Wednesday, October 5, 2011

True Love Waits... But Temptation Doesn't

CNN has proved once again that it doesn’t understand the Bible regarding premarital sex and temptation. Unfortunately, it seems most evangelicals don’t either.

The article in question, which I first saw on the CNN Religion Blog, points to an article from Relevant Magazine about how 80% of self-professed evangelicals between the ages of 18 and 29 have engaged in sex outside of marriage, just shy of the 88% that represents the general population.

Looking at the opposite figures, that 20% of self-professed evangelicals have not engaged in sex outside of marriage, is much better than the 12% that represents the general population. Still, 80% is still a problem.

The biggest factor for CNN, swayed by a quote from Scott McKnight, is that in biblical times people married a lot younger. The quote from McKnight is,

Sociologically speaking, the one big difference – and it’s monstrous – between the biblical teaching and our culture is the arranged marriages of very young people. If you get married when you’re 13, you don’t have 15 years of temptation.

We are getting married later and later. It’s not uncommon to know people in their thirties and even forties who are getting married for the first time. But abstinence is not just about age. And the example of people getting married at 13 is not an accurate portrayal of a typical marriage during Bible times.

Many girls got married during their teenage years, but 13 would be at the far end of the spectrum. Perpetua, a Christian martyr from around A.D. 203, was around 22 years old and had one child, recently born. If we assume that people typically had children within a few years time of getting married, this would place Perpetua’s marriage sometime around 19 years of age.[1] Men were typically older than the women they married.

Even if we pretend that there is a 15 year difference in temptation, does that really matter? Human beings are not just base animals, yielding to our natural sexual desires out of instinct. If we are truly Christ-followers, as we proclaim, we should be able to arrive at marriage (or remain single) celibate.

Why? Two reasons:

No temptation has overtaken you that is not common to man. God is faithful, and he will not let you be tempted beyond your ability, but with the temptation he will also provide the way of escape, that you may be able to endure it (1 Cor. 10:13).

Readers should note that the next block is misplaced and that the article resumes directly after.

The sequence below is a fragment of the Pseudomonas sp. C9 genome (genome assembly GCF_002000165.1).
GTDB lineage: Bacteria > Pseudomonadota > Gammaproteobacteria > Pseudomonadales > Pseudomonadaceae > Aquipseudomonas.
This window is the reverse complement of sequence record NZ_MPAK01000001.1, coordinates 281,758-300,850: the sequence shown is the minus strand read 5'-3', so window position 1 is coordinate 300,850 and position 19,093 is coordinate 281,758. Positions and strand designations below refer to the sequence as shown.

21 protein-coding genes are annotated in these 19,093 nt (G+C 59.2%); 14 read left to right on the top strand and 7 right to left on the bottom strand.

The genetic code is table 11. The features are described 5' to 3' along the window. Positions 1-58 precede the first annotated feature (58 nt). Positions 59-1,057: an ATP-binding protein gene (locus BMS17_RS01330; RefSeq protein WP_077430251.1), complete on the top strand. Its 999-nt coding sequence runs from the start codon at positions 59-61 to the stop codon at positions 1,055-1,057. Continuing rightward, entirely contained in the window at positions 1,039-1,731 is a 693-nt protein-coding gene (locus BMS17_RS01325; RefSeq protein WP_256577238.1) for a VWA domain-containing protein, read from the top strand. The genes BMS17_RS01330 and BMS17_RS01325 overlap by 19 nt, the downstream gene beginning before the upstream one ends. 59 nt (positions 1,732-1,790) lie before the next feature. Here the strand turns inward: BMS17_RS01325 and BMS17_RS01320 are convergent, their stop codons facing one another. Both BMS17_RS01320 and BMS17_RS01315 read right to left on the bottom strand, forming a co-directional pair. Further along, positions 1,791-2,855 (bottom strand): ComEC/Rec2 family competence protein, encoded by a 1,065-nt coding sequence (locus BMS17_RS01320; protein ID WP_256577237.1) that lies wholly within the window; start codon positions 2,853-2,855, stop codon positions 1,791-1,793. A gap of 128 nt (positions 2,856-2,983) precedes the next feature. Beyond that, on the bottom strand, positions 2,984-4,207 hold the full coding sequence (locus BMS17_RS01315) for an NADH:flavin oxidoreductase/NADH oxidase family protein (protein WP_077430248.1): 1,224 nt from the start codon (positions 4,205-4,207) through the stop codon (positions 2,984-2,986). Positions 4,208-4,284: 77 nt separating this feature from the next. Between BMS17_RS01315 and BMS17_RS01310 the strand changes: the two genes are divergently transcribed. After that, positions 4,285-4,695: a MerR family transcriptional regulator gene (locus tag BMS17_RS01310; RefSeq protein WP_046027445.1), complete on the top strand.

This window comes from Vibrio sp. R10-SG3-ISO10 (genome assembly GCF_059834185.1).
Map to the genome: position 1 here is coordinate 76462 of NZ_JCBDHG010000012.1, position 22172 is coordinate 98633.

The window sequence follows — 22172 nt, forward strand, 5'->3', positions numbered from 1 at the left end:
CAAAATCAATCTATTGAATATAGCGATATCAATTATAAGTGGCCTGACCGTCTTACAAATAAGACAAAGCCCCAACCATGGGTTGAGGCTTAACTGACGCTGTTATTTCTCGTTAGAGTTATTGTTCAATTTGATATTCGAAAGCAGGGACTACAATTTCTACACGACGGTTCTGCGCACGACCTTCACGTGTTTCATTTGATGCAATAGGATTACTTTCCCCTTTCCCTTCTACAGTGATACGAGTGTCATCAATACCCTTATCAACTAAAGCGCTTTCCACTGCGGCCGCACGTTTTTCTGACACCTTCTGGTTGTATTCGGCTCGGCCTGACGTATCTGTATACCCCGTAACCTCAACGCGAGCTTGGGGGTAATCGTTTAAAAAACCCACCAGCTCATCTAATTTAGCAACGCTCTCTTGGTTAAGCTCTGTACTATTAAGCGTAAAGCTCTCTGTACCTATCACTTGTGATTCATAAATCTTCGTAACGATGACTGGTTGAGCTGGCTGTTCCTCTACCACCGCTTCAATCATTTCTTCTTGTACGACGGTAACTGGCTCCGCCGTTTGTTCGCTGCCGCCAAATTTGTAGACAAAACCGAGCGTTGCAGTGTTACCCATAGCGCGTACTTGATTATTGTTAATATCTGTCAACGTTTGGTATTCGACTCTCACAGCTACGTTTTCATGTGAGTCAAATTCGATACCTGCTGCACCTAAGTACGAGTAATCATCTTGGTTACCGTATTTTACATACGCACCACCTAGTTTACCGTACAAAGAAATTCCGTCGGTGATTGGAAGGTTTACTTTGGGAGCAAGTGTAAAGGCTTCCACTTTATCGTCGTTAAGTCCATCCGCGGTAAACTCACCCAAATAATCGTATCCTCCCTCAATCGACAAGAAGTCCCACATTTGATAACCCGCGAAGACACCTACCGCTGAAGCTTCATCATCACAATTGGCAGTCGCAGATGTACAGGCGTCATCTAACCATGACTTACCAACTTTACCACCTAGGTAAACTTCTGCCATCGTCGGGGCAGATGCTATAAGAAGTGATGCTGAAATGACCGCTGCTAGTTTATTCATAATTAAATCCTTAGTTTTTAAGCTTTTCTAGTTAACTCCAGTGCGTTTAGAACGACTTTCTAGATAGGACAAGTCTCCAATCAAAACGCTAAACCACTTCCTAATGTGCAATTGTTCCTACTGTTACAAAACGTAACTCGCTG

For we do not have a high priest who is unable to sympathize with our weaknesses, but one who in every respect has been tempted as we are, yet without sin (Heb. 4:15).

We don’t have to give in to temptation for two simple reasons: 1) God will provide us a way out, and 2) Christ is our example. Jesus never took a wife and never sinned. He was tempted like us and submitted to the will of God, even to the point of death. There have been many people in the Bible and throughout history who lived celibate lives. John Stott, who recently passed away, lived all 90 years of his life a celibate man.

The problem is not that we’re waiting longer to get married. The problem is we are not taking the way out and we are not getting our power from Christ. The verse immediately following Hebrews 4:15 says, “Let us then with confidence draw near to the throne of grace, that we may receive mercy and find grace to help in time of need.”

We need to draw near to God both individually and in our relationships. We have to admit our dependence on Him and submit our lives to His plan. Maybe that means some people will get married younger because there’s little point in prolonging a serious relationship. Maybe that means some people will break up with their significant other because there’s little point in developing a serious relationship that’s going nowhere.

Whatever action we take, it all has to come from a proper understanding of temptation that is centered on the Bible and the person and work of Jesus Christ. Starting with human nature and sexual desires will only lead to failure. And so far it looks like 80% of us are focusing on the wrong thing.

[1] Although Perpetua’s husband is never mentioned in the account we have of her martyrdom, it is likely she was married at the time, possibly to Saturus, another martyr in the account. Source: Osiek, Carolyn. "Perpetua's Husband." Journal of Early Christian Studies 10.2 Jan. (2002): 287-90. Project MUSE. Web. 28 Sept. 2011.

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